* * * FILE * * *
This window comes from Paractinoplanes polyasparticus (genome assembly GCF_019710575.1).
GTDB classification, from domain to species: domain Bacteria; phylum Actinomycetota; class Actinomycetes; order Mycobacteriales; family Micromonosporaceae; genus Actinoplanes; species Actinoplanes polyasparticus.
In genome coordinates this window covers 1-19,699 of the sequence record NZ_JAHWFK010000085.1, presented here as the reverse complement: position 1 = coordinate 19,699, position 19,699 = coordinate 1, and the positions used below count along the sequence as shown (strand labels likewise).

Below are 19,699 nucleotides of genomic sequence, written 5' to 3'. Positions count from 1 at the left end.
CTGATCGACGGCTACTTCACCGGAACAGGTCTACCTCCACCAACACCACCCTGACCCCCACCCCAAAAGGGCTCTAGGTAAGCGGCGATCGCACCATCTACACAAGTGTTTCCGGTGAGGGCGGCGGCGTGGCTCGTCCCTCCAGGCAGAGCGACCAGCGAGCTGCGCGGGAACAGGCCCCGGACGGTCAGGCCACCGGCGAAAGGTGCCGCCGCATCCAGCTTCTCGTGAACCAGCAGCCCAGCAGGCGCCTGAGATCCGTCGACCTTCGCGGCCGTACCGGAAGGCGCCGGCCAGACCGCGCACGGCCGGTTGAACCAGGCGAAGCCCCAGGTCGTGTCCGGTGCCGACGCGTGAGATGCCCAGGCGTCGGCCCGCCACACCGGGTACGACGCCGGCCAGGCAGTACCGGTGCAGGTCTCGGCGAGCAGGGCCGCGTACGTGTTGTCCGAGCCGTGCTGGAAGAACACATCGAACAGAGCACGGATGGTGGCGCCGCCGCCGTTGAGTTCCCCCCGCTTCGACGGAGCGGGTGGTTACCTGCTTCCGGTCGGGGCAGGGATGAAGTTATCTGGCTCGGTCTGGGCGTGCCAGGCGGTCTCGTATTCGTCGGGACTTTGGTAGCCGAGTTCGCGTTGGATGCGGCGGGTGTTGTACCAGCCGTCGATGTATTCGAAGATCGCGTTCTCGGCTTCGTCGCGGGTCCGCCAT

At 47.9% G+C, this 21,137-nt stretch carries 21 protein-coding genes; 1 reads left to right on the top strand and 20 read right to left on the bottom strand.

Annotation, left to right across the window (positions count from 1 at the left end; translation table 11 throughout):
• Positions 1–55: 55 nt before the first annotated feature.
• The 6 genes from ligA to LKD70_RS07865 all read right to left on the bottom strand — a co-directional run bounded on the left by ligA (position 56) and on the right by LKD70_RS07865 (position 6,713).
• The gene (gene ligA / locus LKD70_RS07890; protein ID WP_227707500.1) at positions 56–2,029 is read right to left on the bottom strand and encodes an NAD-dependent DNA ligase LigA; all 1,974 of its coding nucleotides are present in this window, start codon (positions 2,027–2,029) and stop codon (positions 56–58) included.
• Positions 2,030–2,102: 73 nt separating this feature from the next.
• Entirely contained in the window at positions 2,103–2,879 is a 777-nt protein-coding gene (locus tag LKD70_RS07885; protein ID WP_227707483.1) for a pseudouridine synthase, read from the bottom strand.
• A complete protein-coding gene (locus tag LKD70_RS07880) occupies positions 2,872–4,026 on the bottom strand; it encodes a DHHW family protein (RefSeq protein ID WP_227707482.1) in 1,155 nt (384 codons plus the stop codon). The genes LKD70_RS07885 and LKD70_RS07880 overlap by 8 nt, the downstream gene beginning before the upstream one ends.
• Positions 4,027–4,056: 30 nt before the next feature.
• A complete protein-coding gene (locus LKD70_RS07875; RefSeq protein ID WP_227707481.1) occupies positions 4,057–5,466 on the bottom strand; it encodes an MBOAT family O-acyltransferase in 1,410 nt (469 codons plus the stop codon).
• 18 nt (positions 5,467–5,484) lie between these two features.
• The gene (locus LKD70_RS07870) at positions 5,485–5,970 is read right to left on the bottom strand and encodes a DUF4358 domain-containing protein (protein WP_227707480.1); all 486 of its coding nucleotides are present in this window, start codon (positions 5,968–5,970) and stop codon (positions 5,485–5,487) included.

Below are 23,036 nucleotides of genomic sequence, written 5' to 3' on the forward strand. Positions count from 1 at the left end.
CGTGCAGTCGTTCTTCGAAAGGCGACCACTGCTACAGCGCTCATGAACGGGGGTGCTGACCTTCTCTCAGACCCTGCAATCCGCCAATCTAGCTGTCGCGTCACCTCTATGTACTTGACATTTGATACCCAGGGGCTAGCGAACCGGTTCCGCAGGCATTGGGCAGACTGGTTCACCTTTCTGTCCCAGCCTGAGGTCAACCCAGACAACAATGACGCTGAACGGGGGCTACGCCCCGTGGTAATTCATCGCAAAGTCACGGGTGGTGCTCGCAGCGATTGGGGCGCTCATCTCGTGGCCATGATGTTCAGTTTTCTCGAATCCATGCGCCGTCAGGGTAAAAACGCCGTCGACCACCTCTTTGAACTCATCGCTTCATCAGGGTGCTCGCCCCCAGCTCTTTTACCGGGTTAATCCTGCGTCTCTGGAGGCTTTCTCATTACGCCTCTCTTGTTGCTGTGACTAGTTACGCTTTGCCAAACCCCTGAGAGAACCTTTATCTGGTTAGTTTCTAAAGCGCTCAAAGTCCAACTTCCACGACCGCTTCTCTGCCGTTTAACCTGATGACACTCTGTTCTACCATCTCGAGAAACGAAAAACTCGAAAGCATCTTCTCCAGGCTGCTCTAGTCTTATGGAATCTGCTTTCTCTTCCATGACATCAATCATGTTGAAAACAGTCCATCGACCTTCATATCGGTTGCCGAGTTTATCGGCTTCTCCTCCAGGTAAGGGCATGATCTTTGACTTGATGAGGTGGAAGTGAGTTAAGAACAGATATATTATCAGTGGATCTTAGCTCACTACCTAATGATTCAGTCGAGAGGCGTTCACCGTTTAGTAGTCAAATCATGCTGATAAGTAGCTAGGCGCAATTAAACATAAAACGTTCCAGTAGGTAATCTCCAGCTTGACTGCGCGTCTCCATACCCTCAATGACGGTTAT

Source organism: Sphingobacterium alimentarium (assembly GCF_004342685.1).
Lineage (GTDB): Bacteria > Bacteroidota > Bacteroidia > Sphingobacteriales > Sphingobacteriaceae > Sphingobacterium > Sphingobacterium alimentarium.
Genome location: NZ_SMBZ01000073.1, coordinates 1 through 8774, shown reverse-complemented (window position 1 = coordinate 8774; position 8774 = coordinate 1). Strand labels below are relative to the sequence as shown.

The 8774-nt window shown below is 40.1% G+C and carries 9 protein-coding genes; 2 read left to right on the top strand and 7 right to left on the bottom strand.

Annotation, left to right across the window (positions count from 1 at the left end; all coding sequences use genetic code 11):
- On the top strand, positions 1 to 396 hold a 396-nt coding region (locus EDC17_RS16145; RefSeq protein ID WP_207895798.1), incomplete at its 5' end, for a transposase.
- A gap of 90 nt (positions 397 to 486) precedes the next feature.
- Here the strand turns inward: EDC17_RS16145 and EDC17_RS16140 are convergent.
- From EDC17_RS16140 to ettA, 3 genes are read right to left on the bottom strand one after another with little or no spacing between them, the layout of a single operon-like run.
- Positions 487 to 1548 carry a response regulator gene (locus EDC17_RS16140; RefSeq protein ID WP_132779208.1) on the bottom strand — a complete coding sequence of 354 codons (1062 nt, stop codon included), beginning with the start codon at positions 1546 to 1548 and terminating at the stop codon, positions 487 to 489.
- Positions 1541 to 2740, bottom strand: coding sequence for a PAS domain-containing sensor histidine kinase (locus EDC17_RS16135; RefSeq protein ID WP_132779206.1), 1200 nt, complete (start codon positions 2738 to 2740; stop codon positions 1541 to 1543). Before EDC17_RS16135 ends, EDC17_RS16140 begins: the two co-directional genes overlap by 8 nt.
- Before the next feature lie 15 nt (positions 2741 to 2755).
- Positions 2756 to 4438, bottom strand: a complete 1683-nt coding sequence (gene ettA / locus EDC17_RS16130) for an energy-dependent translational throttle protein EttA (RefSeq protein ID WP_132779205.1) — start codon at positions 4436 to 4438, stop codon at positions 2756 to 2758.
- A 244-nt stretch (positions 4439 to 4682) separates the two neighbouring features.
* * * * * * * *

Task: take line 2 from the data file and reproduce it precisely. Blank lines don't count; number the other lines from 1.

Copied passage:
GTDB classification, from domain to species: domain Bacteria; phylum Actinomycetota; class Actinomycetes; order Mycobacteriales; family Micromonosporaceae; genus Actinoplanes; species Actinoplanes polyasparticus.